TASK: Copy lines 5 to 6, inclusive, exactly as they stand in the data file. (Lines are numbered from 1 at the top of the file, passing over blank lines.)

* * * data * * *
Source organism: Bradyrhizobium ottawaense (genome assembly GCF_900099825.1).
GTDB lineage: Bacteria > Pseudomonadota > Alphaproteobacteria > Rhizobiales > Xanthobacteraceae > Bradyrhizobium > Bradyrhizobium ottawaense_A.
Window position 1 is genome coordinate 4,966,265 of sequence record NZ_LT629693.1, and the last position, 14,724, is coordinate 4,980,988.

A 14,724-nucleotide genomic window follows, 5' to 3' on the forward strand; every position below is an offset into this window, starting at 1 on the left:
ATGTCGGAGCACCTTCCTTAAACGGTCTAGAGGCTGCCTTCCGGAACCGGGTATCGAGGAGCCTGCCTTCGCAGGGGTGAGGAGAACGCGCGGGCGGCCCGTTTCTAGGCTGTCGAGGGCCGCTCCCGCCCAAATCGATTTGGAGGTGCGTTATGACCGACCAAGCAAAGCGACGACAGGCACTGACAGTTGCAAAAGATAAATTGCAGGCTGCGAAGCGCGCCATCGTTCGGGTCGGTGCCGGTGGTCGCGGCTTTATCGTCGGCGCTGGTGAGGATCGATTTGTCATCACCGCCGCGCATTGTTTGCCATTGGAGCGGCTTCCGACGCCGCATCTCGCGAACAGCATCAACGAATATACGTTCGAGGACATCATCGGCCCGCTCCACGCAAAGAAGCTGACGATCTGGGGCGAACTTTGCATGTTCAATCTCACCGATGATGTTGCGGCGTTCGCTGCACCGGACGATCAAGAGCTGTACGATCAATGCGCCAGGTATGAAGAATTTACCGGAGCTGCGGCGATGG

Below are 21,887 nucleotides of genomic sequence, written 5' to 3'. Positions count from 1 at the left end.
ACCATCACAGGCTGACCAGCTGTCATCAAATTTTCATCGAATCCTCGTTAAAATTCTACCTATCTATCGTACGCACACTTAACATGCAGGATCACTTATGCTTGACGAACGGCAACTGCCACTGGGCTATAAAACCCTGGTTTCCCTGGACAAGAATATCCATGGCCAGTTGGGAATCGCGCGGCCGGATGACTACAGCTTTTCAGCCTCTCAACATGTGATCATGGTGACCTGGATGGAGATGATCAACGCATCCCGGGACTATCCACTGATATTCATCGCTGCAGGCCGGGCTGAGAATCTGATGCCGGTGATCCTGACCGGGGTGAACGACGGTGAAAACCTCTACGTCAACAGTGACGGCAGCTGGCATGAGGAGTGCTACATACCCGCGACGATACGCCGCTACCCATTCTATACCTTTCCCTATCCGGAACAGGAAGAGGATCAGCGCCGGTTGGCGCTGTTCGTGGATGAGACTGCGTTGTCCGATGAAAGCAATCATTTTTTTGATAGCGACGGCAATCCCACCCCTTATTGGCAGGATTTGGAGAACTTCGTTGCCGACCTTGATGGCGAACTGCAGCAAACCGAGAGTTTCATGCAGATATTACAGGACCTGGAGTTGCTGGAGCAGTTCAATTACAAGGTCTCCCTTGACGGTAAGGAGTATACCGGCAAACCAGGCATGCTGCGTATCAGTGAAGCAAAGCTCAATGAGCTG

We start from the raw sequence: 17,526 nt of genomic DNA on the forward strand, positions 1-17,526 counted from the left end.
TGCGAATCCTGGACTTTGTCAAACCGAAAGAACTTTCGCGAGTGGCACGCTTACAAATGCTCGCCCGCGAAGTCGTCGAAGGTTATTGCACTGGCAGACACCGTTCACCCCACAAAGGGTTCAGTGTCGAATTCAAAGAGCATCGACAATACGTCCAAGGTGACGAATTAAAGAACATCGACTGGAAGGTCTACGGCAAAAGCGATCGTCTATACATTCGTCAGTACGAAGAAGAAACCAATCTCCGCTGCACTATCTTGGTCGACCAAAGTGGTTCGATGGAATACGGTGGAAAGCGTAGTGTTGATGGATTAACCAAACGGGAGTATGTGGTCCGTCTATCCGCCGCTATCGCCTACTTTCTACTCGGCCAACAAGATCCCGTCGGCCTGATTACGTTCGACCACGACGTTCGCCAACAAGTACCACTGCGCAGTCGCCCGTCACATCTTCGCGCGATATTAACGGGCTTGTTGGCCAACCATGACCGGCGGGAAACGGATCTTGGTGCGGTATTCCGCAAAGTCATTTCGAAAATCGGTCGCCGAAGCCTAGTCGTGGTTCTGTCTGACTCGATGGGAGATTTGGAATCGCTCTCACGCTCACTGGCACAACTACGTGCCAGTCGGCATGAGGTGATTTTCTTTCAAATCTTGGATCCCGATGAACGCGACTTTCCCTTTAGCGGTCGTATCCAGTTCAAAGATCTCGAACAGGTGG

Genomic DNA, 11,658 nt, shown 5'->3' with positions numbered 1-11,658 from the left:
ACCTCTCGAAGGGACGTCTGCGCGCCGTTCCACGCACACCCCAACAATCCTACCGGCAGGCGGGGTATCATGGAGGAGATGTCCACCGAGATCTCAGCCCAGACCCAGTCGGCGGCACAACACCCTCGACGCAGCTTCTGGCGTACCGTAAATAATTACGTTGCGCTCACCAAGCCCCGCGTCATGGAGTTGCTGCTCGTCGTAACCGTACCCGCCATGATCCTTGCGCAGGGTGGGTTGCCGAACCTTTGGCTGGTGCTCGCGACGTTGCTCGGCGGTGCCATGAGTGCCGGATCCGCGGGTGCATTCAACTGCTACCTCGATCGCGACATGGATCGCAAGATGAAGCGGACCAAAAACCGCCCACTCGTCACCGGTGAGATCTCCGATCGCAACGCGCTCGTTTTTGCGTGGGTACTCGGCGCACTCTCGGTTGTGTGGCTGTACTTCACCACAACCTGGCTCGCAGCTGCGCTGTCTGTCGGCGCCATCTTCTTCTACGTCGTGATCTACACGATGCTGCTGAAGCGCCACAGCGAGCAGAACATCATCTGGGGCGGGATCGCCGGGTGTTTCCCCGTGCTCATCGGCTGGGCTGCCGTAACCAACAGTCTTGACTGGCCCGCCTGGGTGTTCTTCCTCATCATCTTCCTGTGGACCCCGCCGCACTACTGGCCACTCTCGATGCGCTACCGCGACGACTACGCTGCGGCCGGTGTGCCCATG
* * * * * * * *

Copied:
ATGTCGGAGCACCTTCCTTAAACGGTCTAGAGGCTGCCTTCCGGAACCGGGTATCGAGGAGCCTGCCTTCGCAGGGGTGAGGAGAACGCGCGGGCGGCCCGTTTCTAGGCTGTCGAGGGCCGCTCCCGCCCAAATCGATTTGGAGGTGCGTTATGACCGACCAAGCAAAGCGACGACAGGCACTGACAGTTGCAAAAGATAAATTGCAGGCTGCGAAGCGCGCCATCGTTCGGGTCGGTGCCGGTGGTCGCGGCTTTATCGTCGGCGCTGGTGAGGATCGATTTGTCATCACCGCCGCGCATTGTTTGCCATTGGAGCGGCTTCCGACGCCGCATCTCGCGAACAGCATCAACGAATATACGTTCGAGGACATCATCGGCCCGCTCCACGCAAAGAAGCTGACGATCTGGGGCGAACTTTGCATGTTCAATCTCACCGATGATGTTGCGGCGTTCGCTGCACCGGACGATCAAGAGCTGTACGATCAATGCGCCAGGTATGAAGAATTTACCGGAGCTGCGGCGATGG

Below are 21,887 nucleotides of genomic sequence, written 5' to 3'. Positions count from 1 at the left end.